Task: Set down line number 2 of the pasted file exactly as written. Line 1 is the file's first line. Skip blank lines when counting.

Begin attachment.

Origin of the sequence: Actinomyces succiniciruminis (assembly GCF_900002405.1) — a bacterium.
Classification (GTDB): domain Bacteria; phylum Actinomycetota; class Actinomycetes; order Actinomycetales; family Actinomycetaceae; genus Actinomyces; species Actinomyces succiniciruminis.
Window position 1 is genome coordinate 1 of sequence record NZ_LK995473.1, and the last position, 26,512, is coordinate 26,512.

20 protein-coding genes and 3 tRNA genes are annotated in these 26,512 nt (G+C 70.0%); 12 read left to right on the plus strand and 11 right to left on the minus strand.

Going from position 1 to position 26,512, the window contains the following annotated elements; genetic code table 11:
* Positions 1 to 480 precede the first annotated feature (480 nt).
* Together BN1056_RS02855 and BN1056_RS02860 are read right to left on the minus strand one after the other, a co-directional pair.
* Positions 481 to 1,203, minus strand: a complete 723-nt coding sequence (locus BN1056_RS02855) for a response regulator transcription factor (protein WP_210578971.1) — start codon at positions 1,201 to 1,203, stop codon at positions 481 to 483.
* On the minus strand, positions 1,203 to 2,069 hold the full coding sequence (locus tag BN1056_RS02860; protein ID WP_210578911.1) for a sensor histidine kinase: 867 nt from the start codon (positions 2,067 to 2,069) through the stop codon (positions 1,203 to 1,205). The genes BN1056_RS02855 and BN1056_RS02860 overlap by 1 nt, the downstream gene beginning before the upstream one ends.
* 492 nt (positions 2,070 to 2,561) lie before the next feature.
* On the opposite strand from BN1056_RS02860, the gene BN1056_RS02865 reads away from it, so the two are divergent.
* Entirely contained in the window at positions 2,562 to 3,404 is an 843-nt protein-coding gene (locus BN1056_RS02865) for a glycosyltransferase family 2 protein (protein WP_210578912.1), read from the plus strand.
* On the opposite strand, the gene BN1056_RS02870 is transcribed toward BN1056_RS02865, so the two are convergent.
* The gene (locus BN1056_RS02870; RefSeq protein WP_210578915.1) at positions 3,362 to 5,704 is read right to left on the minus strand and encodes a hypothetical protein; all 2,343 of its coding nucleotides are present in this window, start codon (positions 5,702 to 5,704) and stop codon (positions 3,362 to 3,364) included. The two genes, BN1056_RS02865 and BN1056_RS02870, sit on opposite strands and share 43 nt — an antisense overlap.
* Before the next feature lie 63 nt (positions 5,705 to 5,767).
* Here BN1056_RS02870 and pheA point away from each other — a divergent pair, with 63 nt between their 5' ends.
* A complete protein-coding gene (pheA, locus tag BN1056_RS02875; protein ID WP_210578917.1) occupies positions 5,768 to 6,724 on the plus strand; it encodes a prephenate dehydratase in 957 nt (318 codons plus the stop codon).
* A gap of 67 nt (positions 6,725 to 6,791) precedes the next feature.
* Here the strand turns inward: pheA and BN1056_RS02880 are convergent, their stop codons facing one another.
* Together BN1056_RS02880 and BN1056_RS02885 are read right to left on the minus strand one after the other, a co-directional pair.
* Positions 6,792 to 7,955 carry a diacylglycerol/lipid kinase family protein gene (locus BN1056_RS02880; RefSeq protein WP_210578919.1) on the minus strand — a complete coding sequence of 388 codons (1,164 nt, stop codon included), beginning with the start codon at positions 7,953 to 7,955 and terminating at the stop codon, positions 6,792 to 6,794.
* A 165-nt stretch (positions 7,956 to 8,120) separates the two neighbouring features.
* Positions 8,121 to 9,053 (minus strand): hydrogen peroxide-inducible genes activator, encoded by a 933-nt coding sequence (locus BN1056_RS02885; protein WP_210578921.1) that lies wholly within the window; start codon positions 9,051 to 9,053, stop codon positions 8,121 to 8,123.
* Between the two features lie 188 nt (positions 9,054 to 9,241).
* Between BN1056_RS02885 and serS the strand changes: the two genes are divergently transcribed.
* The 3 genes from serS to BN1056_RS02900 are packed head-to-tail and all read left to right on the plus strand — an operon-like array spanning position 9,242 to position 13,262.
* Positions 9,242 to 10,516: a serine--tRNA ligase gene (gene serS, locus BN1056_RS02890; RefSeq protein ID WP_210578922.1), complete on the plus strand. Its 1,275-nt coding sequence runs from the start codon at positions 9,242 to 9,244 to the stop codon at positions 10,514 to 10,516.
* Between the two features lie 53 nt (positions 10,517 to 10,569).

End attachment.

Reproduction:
Classification (GTDB): domain Bacteria; phylum Actinomycetota; class Actinomycetes; order Actinomycetales; family Actinomycetaceae; genus Actinomyces; species Actinomyces succiniciruminis.